- 1/4 cup coriander seeds
- 1/4 cup fennel seeds
- 2 cinnamon sticks
- 4 star anise
- 1 black cardamom
- 1 licorice root
“Traditionally, pho is a beef noodle soup. But instead of meat, we’ll be using a variety of different fillings. The great thing about this is you can add anything you like. Here are some tips!
- Different types of mushrooms are often used because they absorb the flavours well and have a good texture for pho. Along with the above mushrooms, enoki is also a great one to include.
- Tofu provides a good source of protein. Use firm or semi-fried tofu (like tofu puffs) rather than silken or soft so they don’t break in the soup. As seen in the video, I like to air-fry my tofu and add them as a garnish so they’re not soggy.
- Dried beancurd sticks are commonly used in Vietnamese vegetarian/vegan dishes.
- Soy slices are also another good source of protein. They absorb the flavours really well and also look similar to meat. There are a lot of mock meat alternatives available at Asian grocery stores that you can add in.
- Feel free to add in vegetables like carrots and broccoli to boost up the nutritional content.
^^Because we’re making the pho broth from scratch, it does take a long time to produce a flavourful soup. We’re relying on the fruits and vegetables to provide natural sweetness while the spices give off the pho aroma. Traditionally, it can take hours to simmer the broth. We usually start simmering the broth in the morning for about 4-5 hours so it can be ready for dinner. We’ve also made it with simmering for around 1-2 hours and the flavours are plentiful. If you’re in a rush, we would recommend simmering it for at least 30 minutes. Of course, there is also no harm in using ready-made pho stock from the shops too (but do try our recipe and see the difference!)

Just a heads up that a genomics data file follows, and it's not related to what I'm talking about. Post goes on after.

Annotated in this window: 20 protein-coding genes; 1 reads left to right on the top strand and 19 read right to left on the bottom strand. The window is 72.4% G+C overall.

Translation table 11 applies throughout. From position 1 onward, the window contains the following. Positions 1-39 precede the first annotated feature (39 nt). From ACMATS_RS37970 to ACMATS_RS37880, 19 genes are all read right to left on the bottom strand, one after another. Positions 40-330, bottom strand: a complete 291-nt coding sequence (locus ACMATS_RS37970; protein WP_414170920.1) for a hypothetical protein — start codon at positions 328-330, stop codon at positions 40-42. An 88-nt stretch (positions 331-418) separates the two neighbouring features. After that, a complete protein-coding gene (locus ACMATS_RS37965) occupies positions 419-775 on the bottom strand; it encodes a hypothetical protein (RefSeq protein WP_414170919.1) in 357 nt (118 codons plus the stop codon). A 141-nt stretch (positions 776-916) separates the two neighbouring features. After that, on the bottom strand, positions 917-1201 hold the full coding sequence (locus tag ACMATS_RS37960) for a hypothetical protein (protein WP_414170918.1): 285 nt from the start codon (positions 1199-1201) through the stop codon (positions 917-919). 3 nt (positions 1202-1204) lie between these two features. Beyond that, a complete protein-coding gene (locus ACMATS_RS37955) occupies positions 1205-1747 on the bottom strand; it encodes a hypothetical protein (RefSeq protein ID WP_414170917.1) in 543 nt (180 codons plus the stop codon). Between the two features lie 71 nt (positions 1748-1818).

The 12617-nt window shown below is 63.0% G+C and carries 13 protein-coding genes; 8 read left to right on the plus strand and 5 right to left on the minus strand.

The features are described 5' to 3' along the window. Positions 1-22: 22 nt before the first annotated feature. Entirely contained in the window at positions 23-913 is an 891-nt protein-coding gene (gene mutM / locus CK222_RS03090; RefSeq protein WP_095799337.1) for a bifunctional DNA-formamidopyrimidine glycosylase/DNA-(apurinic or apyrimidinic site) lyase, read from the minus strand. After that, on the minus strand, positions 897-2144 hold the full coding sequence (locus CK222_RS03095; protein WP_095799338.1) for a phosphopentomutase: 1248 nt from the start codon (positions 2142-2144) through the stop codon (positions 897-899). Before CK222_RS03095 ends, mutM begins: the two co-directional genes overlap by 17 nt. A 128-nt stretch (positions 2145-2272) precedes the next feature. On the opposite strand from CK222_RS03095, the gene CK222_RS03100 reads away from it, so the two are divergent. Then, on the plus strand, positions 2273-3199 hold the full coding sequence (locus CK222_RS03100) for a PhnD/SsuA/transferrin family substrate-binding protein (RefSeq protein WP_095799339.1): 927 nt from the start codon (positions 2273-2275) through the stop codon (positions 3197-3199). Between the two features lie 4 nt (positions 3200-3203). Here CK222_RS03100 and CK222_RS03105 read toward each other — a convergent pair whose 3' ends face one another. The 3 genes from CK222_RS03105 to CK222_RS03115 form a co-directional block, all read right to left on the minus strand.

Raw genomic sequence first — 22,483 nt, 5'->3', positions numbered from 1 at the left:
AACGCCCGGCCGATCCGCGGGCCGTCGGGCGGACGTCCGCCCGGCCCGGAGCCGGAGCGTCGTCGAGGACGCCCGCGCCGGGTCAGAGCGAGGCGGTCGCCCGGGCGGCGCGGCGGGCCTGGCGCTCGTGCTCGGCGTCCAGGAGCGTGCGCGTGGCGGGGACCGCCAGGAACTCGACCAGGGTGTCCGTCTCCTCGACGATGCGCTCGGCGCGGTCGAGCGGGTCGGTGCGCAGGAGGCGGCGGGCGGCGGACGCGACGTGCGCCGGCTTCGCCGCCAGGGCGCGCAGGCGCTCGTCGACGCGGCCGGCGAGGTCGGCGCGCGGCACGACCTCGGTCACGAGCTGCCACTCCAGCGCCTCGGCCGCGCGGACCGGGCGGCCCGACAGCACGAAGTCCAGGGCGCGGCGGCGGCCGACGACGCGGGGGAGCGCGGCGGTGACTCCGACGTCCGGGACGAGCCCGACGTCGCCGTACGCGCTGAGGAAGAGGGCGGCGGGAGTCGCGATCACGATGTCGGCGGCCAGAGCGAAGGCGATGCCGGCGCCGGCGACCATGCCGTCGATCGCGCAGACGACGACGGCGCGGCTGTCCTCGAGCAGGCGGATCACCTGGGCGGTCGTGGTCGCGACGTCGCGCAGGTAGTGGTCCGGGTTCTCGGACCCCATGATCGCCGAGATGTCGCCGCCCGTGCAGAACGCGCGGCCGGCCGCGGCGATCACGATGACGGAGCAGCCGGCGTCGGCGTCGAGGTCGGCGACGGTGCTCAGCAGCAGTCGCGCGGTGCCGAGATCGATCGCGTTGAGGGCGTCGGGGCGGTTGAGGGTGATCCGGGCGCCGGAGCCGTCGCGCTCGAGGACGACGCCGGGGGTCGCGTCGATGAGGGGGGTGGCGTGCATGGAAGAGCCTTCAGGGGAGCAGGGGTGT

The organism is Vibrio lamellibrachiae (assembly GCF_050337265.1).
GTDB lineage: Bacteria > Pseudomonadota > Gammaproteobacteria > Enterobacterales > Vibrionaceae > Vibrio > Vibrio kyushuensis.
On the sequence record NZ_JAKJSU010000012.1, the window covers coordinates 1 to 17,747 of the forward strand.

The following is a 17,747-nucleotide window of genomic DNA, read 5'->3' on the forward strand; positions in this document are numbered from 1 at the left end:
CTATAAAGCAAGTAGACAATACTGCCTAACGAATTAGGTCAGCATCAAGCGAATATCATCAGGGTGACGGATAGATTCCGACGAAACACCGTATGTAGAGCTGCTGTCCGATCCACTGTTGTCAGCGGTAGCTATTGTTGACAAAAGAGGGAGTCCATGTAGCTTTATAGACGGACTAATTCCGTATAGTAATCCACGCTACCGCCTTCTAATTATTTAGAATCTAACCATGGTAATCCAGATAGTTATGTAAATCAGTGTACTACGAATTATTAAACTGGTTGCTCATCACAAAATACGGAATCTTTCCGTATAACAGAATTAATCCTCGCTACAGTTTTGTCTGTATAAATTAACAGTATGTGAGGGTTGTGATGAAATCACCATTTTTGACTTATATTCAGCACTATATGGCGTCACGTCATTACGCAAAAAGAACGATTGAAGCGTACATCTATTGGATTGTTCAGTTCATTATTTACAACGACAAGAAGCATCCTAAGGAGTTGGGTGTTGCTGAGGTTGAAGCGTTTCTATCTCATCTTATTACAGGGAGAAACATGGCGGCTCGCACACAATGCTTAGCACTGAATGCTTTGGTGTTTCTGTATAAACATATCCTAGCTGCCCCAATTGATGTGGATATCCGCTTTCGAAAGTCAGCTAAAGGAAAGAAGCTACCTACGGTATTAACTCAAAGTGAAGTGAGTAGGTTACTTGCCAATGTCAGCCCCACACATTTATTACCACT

“An alternative way is to simmer the spice bag in a saucepan. Add water and simmer until the pho aroma intensifies. Gradually ladle the pho flavouring into the stockpot. This allows you to be in control of how intense you want your pho to be.
- Gluten-free: This recipe is generally GF but please check the brand of rice noodles, soy slices, pho seasoning spices, sriracha and hoisin sauce.
How to Make it Whole Foods
At Embody Nourish, we promote a plant-based diet that comprise mainly of whole foods. This means no oil (even ‘healthy’ oils such as coconut or olive oil), refined or processed foods. However we understand that this ideal is not yet mainstream so we strive to accomodate everyone while encouraging small changes.
You can make this vegan pho recipe whole foods by:
- Using a grill (without oil) or air-fryer to char the ginger and onions
- Omitting the rock sugar. Instead, increase the amount of apples and pears to produce a more natural sweetness
- Instead of using mushroom seasoning, sauté the mushrooms to bring out their umami flavours a bit more before adding them into the soup
- Use firm tofu instead of semi-fried tofu
- You can use this pho broth recipe with other noodles such buckwheat or wholewheat